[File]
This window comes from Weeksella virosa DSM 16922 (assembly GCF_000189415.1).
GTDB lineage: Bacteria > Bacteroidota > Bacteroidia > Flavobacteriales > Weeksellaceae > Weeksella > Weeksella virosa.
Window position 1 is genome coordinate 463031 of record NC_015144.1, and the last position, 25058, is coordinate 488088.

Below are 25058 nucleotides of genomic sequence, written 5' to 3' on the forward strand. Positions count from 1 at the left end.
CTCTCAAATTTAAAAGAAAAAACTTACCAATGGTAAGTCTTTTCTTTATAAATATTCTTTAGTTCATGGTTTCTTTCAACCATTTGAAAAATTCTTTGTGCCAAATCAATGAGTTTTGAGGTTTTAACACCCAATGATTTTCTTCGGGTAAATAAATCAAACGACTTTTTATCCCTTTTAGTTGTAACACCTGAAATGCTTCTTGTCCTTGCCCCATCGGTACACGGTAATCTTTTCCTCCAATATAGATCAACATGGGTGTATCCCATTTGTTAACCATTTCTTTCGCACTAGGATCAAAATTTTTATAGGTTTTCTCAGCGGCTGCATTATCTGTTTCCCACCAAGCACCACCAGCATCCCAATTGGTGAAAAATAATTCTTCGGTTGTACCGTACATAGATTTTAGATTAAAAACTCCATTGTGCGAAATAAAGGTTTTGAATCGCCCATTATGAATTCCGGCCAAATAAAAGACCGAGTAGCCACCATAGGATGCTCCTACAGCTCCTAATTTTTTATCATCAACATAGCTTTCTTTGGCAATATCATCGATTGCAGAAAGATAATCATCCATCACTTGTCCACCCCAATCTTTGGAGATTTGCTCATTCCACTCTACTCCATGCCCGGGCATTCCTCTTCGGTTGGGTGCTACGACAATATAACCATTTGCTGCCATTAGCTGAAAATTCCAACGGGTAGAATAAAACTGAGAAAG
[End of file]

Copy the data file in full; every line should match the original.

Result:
This window comes from Weeksella virosa DSM 16922 (assembly GCF_000189415.1).
GTDB lineage: Bacteria > Bacteroidota > Bacteroidia > Flavobacteriales > Weeksellaceae > Weeksella > Weeksella virosa.
Window position 1 is genome coordinate 463031 of record NC_015144.1, and the last position, 25058, is coordinate 488088.

Below are 25058 nucleotides of genomic sequence, written 5' to 3' on the forward strand. Positions count from 1 at the left end.
CTCTCAAATTTAAAAGAAAAAACTTACCAATGGTAAGTCTTTTCTTTATAAATATTCTTTAGTTCATGGTTTCTTTCAACCATTTGAAAAATTCTTTGTGCCAAATCAATGAGTTTTGAGGTTTTAACACCCAATGATTTTCTTCGGGTAAATAAATCAAACGACTTTTTATCCCTTTTAGTTGTAACACCTGAAATGCTTCTTGTCCTTGCCCCATCGGTACACGGTAATCTTTTCCTCCAATATAGATCAACATGGGTGTATCCCATTTGTTAACCATTTCTTTCGCACTAGGATCAAAATTTTTATAGGTTTTCTCAGCGGCTGCATTATCTGTTTCCCACCAAGCACCACCAGCATCCCAATTGGTGAAAAATAATTCTTCGGTTGTACCGTACATAGATTTTAGATTAAAAACTCCATTGTGCGAAATAAAGGTTTTGAATCGCCCATTATGAATTCCGGCCAAATAAAAGACCGAGTAGCCACCATAGGATGCTCCTACAGCTCCTAATTTTTTATCATCAACATAGCTTTCTTTGGCAATATCATCGATTGCAGAAAGATAATCATCCATCACTTGTCCACCCCAATCTTTGGAGATTTGCTCATTCCACTCTACTCCATGCCCGGGCATTCCTCTTCGGTTGGGTGCTACGACAATATAACCATTTGCTGCCATTAGCTGAAAATTCCAACGGGTAGAATAAAACTGAGAAAG